In their report, Preparing for Bigger, Bolder Shareholder Activists, Joseph Cyriac, Ruth De Backer and Justin Sanders of McKinsey, write, “Activist investors are getting ever more adventurous. Last year, according to our analysis, the US listed companies that activists targeted had an average market capitalization of $10 billion -- up from $8 billion just a year earlier and less than $2 billion at the end of the last decade. They’ve also been busier, launching an average of 240 campaigns in each of the past three years -- more than double the number a decade ago.” 
The support of traditional investors has been increasing the clout of activist investors. “The backing of the traditionalists like Vanguard Group is often giving activists like Trian — the latter with just 2.7% of DuPont’s shares — the extra clout they need,” write Charan, Useem and Carey. “Vanguard holds more than $3 trillion in assets, making it the equivalent of the world’s fifth largest country in GDP, ahead of France. Along with its heavyweight brethren like Fidelity and Blackrock, it packs enormous punch. Vanguard owns some 5% of most publicly traded companies in the US.”
In their article, How to Outsmart Activist Investors (May 2014),  Bill George, Professor, Management Practice, Harvard Business School and Jay W Lorsh, Professor, Human Relations, Harvard Business School, write, “We remain unconvinced, however, that hedge fund activism is a positive trend for US corporations and the economy; in fact, we find that it reinforces short-termism and excessive attention to financial metrics. But because activists -- and the institutional investors who often follow their lead -- are generating positive returns, there is likely to be more rather than less of it in the future. In the interest of their corporations, CEOs and Boards should be preparing for activist interventions rather than complaining about them.”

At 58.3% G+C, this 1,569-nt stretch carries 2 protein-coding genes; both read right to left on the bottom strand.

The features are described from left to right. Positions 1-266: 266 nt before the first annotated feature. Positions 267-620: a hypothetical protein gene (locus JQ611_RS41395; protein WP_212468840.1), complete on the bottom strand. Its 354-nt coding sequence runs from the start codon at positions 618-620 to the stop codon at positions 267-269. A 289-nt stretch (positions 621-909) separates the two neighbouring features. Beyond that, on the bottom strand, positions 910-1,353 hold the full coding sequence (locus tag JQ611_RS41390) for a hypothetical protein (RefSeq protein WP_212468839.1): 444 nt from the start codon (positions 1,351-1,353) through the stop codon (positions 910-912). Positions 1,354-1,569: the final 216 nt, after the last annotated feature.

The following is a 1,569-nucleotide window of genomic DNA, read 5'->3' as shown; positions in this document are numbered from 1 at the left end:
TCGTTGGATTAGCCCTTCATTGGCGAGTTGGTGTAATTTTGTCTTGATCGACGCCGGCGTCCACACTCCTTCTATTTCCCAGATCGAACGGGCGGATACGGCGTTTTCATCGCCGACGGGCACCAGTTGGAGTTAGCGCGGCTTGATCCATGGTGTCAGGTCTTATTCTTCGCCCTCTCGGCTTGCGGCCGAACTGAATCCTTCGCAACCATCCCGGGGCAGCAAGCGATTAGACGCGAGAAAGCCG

They cite examples such as that of Indra Nooyi, Chairperson and CEO, PepsiCo, who managed such activist onslaughts well. With her ‘Performance with Purpose’ strategy, Nooyi had, among other things, introduced a couple ‘good for you’ products in the PepsiCo range.
Before proceeding further on activist investors, it is pertinent to say a few words about a book which delves into the concept of ‘Performance with Purpose’. The book is Jim Stengel’s book, Grow: How Ideals Power Growth and Profit. Maximum growth and high ideals are not incompatible,” says Stengel. “They’re inseparable.”
As for tackling activist investors, George and Jay present several options, which could be considered by managements and Boards.
Joseph, Ruth and Justin of McKinsey identify the weak spots which could trigger an activist attack. 1. under-performance relative to industry peers, rather than absolute declines in performance; 2. large cash balances and recurring restructuring charges; 3. executive compensation; and 4. a gap in consensus earnings. 
Charan, Useem and Carey urge companies to “renew their Boards before an activist changes it”.
The three experts quote Raj Gupta, former CEO, Rohm and Haas, as saying that the Board and top management “should think like an activist”. With an “outside in” view of the company -- rather than an “inside out” view -- directors should pose the same questions that an activist investor would ask, according to Gupta. “Is the company’s portfolio too complex? Is management top-notch? Is the cost structure too high? Has the firm missed an inflection point?” Gupta was also on the Boards of Delphi Automotive, Hewlett-Packard, Tyco and Vanguard. 
The advice is more relevant for India, where 77 of the 155 BSE-200 companies (excluding banking and financial ones) have either reported a decline in their market value since March 2008 or the rise  in market capitalisation has lagged the increase in capital employed in the business, according to a report in Business Standard (February 2014).